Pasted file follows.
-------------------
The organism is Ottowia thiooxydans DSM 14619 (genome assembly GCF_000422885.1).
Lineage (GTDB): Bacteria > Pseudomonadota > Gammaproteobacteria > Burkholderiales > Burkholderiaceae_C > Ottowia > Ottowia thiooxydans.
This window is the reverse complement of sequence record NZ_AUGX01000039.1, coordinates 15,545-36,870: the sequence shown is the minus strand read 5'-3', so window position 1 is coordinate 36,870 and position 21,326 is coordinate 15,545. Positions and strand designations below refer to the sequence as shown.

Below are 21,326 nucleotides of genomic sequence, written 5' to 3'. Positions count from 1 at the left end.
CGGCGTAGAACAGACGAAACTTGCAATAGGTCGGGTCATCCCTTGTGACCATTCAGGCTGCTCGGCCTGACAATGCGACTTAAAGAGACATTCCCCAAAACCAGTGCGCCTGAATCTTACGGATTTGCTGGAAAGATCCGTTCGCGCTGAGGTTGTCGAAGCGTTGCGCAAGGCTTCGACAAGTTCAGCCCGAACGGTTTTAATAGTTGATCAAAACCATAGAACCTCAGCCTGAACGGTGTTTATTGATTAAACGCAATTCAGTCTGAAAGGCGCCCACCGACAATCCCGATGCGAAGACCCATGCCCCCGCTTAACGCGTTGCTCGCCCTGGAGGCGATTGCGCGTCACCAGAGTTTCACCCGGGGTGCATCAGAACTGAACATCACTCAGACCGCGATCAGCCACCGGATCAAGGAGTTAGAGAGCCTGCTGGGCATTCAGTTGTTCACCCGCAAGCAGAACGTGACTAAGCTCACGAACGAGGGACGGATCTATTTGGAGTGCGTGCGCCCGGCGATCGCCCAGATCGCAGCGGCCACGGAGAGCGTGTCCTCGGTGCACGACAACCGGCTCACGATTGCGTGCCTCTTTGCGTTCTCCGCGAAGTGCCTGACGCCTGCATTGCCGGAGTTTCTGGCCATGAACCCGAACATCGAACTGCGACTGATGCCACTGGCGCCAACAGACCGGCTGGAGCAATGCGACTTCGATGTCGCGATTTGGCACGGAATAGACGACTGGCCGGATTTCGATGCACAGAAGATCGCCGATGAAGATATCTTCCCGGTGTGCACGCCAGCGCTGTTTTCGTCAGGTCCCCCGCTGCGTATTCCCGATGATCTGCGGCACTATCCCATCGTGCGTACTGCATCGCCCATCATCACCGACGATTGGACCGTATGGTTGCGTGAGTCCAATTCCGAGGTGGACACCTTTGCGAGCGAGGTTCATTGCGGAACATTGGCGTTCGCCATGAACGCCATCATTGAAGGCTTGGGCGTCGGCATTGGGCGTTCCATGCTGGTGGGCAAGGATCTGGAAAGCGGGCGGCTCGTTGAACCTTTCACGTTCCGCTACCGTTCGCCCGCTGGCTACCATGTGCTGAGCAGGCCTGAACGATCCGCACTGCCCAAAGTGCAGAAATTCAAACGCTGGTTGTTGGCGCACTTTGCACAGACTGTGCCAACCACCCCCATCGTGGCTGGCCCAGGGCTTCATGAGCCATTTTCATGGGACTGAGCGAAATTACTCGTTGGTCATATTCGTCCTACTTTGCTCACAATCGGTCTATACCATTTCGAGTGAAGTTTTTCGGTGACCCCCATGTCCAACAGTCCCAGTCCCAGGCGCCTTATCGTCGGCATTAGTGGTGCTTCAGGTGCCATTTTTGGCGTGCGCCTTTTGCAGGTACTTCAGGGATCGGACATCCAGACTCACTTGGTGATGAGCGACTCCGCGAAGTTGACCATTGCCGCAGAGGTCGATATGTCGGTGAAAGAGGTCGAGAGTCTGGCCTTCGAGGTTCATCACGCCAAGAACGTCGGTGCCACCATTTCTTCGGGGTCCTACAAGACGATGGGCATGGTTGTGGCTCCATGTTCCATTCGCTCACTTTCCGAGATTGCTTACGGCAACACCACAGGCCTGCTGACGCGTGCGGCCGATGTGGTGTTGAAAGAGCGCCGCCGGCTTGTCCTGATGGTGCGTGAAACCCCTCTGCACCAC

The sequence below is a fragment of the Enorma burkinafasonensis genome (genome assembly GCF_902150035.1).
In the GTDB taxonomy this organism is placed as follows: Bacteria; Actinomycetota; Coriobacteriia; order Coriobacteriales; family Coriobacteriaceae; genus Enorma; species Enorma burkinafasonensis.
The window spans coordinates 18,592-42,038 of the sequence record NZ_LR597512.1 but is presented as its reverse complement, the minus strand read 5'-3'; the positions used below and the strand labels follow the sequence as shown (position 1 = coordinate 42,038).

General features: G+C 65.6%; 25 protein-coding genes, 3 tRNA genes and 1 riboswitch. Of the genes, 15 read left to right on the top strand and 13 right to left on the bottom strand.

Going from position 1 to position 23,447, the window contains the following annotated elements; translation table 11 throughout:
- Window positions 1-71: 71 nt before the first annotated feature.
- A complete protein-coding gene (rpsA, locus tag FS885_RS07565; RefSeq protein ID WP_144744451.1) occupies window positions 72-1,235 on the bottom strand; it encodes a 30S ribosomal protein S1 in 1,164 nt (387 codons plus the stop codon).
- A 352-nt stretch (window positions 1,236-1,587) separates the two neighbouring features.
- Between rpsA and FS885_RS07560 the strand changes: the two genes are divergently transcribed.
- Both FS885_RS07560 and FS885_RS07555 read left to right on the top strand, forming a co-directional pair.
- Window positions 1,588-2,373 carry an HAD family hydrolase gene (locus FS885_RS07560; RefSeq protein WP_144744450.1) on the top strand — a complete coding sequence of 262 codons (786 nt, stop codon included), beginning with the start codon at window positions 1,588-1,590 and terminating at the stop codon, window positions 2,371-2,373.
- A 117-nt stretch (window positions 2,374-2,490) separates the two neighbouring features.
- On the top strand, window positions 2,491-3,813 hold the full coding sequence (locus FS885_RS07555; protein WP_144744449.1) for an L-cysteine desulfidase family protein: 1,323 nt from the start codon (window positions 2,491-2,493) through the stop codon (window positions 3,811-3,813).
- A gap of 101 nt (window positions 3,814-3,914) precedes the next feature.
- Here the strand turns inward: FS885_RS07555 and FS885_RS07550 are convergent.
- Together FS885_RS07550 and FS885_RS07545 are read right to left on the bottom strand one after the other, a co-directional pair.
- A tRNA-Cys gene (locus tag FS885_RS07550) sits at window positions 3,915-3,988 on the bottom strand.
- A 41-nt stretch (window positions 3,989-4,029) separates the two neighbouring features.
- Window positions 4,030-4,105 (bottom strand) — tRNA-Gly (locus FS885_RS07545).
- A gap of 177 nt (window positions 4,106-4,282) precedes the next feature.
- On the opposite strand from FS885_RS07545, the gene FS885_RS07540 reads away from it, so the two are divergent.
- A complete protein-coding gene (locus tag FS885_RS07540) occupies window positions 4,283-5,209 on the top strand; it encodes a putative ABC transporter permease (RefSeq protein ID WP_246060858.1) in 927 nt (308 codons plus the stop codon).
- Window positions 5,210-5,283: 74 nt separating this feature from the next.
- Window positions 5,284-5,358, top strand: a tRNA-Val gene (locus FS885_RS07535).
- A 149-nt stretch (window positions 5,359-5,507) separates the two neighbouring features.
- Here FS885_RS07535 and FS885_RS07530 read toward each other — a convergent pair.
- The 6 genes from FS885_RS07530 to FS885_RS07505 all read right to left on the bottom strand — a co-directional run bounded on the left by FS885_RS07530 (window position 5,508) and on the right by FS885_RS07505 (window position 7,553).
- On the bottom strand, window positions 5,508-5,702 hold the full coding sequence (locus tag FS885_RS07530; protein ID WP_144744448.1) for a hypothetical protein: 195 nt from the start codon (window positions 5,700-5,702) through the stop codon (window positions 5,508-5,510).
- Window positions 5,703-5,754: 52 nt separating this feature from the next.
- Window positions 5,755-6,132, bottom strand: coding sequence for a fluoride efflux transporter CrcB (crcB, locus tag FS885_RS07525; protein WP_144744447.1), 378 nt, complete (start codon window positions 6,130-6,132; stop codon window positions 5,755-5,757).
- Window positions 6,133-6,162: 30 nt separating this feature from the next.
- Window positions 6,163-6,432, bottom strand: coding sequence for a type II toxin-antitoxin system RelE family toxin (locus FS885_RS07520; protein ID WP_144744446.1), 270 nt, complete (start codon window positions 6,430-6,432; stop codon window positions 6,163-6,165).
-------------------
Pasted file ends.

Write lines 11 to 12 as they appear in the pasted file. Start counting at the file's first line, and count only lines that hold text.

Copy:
- Window positions 1-71: 71 nt before the first annotated feature.
- A complete protein-coding gene (rpsA, locus tag FS885_RS07565; RefSeq protein ID WP_144744451.1) occupies window positions 72-1,235 on the bottom strand; it encodes a 30S ribosomal protein S1 in 1,164 nt (387 codons plus the stop codon).